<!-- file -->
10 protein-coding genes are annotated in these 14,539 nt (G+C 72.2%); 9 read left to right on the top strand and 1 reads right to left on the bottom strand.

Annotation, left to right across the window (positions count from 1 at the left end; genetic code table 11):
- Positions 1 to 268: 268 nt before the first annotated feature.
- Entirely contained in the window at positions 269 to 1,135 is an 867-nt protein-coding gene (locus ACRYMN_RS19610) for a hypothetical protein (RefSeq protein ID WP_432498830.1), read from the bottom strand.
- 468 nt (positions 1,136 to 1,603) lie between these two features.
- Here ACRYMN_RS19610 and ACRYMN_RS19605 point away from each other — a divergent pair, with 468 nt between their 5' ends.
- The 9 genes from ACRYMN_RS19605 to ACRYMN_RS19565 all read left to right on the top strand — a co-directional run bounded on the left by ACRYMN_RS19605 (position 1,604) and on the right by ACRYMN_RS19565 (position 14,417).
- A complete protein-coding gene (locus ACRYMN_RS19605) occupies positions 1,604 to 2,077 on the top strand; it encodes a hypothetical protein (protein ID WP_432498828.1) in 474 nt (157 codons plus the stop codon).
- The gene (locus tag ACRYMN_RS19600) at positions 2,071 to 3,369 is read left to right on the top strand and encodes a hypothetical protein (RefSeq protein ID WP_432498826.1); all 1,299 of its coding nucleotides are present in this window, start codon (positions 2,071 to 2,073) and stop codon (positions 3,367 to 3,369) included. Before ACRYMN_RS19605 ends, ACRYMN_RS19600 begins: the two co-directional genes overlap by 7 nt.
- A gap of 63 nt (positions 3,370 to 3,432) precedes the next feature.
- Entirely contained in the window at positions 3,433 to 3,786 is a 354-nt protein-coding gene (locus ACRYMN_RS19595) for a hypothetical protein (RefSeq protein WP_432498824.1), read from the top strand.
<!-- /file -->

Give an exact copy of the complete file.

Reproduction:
10 protein-coding genes are annotated in these 14,539 nt (G+C 72.2%); 9 read left to right on the top strand and 1 reads right to left on the bottom strand.

Annotation, left to right across the window (positions count from 1 at the left end; genetic code table 11):
- Positions 1 to 268: 268 nt before the first annotated feature.
- Entirely contained in the window at positions 269 to 1,135 is an 867-nt protein-coding gene (locus ACRYMN_RS19610) for a hypothetical protein (RefSeq protein ID WP_432498830.1), read from the bottom strand.
- 468 nt (positions 1,136 to 1,603) lie between these two features.
- Here ACRYMN_RS19610 and ACRYMN_RS19605 point away from each other — a divergent pair, with 468 nt between their 5' ends.
- The 9 genes from ACRYMN_RS19605 to ACRYMN_RS19565 all read left to right on the top strand — a co-directional run bounded on the left by ACRYMN_RS19605 (position 1,604) and on the right by ACRYMN_RS19565 (position 14,417).
- A complete protein-coding gene (locus ACRYMN_RS19605) occupies positions 1,604 to 2,077 on the top strand; it encodes a hypothetical protein (protein ID WP_432498828.1) in 474 nt (157 codons plus the stop codon).
- The gene (locus tag ACRYMN_RS19600) at positions 2,071 to 3,369 is read left to right on the top strand and encodes a hypothetical protein (RefSeq protein ID WP_432498826.1); all 1,299 of its coding nucleotides are present in this window, start codon (positions 2,071 to 2,073) and stop codon (positions 3,367 to 3,369) included. Before ACRYMN_RS19605 ends, ACRYMN_RS19600 begins: the two co-directional genes overlap by 7 nt.
- A gap of 63 nt (positions 3,370 to 3,432) precedes the next feature.
- Entirely contained in the window at positions 3,433 to 3,786 is a 354-nt protein-coding gene (locus ACRYMN_RS19595) for a hypothetical protein (RefSeq protein WP_432498824.1), read from the top strand.